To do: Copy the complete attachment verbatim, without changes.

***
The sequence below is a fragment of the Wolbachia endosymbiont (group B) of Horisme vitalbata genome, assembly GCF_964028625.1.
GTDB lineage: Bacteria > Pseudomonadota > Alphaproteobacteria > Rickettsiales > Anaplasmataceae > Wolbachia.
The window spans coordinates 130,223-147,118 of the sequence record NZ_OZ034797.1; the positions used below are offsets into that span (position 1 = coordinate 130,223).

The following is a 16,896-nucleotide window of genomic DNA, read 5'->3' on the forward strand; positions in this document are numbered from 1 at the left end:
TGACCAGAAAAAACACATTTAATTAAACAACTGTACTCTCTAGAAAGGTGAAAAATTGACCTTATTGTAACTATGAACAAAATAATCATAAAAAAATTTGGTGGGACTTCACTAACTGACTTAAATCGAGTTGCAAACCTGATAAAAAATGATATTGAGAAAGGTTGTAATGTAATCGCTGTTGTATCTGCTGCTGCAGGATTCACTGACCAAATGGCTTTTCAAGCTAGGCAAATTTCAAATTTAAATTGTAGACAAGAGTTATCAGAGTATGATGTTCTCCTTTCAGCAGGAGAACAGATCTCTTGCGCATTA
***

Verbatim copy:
The sequence below is a fragment of the Wolbachia endosymbiont (group B) of Horisme vitalbata genome, assembly GCF_964028625.1.
GTDB lineage: Bacteria > Pseudomonadota > Alphaproteobacteria > Rickettsiales > Anaplasmataceae > Wolbachia.
The window spans coordinates 130,223-147,118 of the sequence record NZ_OZ034797.1; the positions used below are offsets into that span (position 1 = coordinate 130,223).

The following is a 16,896-nucleotide window of genomic DNA, read 5'->3' on the forward strand; positions in this document are numbered from 1 at the left end:
TGACCAGAAAAAACACATTTAATTAAACAACTGTACTCTCTAGAAAGGTGAAAAATTGACCTTATTGTAACTATGAACAAAATAATCATAAAAAAATTTGGTGGGACTTCACTAACTGACTTAAATCGAGTTGCAAACCTGATAAAAAATGATATTGAGAAAGGTTGTAATGTAATCGCTGTTGTATCTGCTGCTGCAGGATTCACTGACCAAATGGCTTTTCAAGCTAGGCAAATTTCAAATTTAAATTGTAGACAAGAGTTATCAGAGTATGATGTTCTCCTTTCAGCAGGAGAACAGATCTCTTGCGCATTA